As I've gotten more ramped up here at Austin Ventures, I've learned a lot about the "other side" of entrepreneurship. I've known the world of a founder for the first half of my life (I'm 41 now), and I've started five companies, including Bazaarvoice and Coremetrics. But I've never been on the other side of the table as an investor and been a part of the closed discussions that occur after founders make their best case to an investment committee. What I've learned is really eye-opening and is helping me put a lot of patterns together (this is called "pattern recognition" in the investing world).
One pattern that came together for me today - after seeing two pitches and being on a break to write this and check email right before two more - is that the recruiting process that Brant Barton and I set up at Bazaarvoice has a strong parallel with the VC investing process. I didn't think of this until now - again, being on the other side helps put the patterns of both sides together.
At Austin Ventures, there is the initial pitch - and that may be to just a few people at the firm. Then there is the pitch to the larger early-stage VC team. Then there is the pitch to the entire Partnership. Each pitch, of course, gets better and better as the entrepreneur takes away more and more input - if they are smart and humble enough to listen to the feedback they are getting each round. Each pitch gets more and more intense as you are presenting to a larger group of very experienced people. I know as an entrepreneur from working with other large VC firms like Accel Partners, Highland Capital Partners, and Battery Ventures that it works this way for them too - at least that is my observation of the way it worked.
Therefore, at the end of the day it is hard to raise money. It takes an amazing amount of preparation on the entrepreneur's part. After all, venture capitalists are representing their LPs (Limited Partners), who range from large pension funds to very wealthy individuals. They want to make the best decision they can as they are responsible for millions of dollars that have been hard-earned. But even though it is hard raise money you must - at least for some business models - if you want to achieve your grand ambitions. To not do so is likely to hold yourself back from capitalizing on a big opportunity and changing the world in the process. Read my Bootstrap vs. VC post for more on that. And that is where the connection was formed with how rigorous our recruiting process has been since the beginning of Bazaarvoice. Ultimately, we were trying our best to get the people on board that wanted to "change the world, one authentic conversation at a time" (our mission statement at Bazaarvoice) - those that were really passionate about our cause - and reject those that weren't. And I've always said that the raw material - our people - defines our culture more than anything else - and that leads to great performance.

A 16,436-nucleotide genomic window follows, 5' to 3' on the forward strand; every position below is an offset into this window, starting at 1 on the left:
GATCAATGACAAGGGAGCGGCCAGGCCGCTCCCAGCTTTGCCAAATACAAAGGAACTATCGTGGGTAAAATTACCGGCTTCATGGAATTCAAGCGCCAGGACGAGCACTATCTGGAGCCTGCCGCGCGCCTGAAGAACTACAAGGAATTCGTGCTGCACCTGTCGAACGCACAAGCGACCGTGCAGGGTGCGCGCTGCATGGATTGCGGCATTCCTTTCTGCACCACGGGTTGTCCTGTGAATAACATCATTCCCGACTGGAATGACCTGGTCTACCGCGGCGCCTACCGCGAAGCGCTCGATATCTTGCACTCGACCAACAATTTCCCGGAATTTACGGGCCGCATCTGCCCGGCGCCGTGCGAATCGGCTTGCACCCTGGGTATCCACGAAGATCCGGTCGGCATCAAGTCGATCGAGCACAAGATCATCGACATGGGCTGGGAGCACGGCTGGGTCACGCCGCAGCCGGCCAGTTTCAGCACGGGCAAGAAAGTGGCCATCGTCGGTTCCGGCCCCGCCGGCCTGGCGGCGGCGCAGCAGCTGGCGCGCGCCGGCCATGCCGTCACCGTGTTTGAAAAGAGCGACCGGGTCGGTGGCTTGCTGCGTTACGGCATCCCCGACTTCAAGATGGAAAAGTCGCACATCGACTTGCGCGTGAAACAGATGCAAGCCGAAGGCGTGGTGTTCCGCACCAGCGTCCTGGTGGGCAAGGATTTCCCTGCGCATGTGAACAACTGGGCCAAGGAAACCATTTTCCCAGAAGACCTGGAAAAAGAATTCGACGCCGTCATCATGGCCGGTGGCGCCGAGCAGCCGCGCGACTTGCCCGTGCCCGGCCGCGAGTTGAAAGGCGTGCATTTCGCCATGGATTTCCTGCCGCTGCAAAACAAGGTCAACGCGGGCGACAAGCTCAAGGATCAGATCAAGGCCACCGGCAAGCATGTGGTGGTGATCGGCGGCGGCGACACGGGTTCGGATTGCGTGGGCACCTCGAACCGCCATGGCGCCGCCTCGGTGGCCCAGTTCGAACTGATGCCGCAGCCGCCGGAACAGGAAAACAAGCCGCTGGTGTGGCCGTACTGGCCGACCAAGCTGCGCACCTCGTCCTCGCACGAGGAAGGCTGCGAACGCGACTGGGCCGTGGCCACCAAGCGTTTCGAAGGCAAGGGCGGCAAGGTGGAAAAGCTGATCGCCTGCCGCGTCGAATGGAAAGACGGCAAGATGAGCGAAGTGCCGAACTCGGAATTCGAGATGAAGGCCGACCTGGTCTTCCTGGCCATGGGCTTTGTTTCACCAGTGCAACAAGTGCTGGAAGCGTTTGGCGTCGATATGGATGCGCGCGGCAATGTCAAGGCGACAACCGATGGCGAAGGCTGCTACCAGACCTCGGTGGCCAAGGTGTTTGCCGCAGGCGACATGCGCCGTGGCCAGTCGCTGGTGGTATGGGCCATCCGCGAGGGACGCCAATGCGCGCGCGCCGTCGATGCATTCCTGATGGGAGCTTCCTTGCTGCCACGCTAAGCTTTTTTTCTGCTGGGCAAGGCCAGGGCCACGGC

So I find it surprising that when I describe the Bazaarvoice recruiting process in presentations I give to other CEOs, entrepreneurs, and executives that some of them gasp at the rigor of it all. "Doesn't that take you too much time?", they initially say. But yet they themselves have been subjected to a very rigorous selection process when they raise money from VCs. Why is it that VCs should be more selective on investing than CEOs should be in recruiting? One of the reasons we grew revenues so quickly at Bazaarvoice is because of our recruiting process. Our hit-rate with hiring good sales people, for example, was very high as compared to industry norms. Hiring the right person allowed us to maximize on the opportunity quickly - versus hiring the wrong person would have an opposite effect and a high opportunity cost - for both the individual and us.
My next-door neighbor at Austin Ventures is Gene Austin, the former CEO of Convio, which was acquired by Blackbaud for $312 million years after it went public. Gene is an EIR here and just popped in as I was writing this post and we discussed it. He said one of his takeaways is how much entrepreneurs focus on presenting the "big idea" to VCs versus talking about the strength of their team. And most VCs will tell you that the team matters more than the idea. A great team will usually find a way to optimize on an okay idea whereas a decent team will usually not execute well on a great idea. When you have both a great team and a great idea - well, that is when you could be investing in a future IPO candidate. This is part of the pattern recognition that has formed for so many VCs. And so you should apply it to your business as well as an entrepreneur - and that starts with recruiting.
I recommend you read my post on our unique recruiting process at Bazaarvoice, and I also recommend reading about the fundraising journey of Tom Serres and Rally.orgbecause it is just a wild story and shows the value of hustling when the fundraising momentum is in your direction. I've always hustled when I've raised money and it has worked out well for me.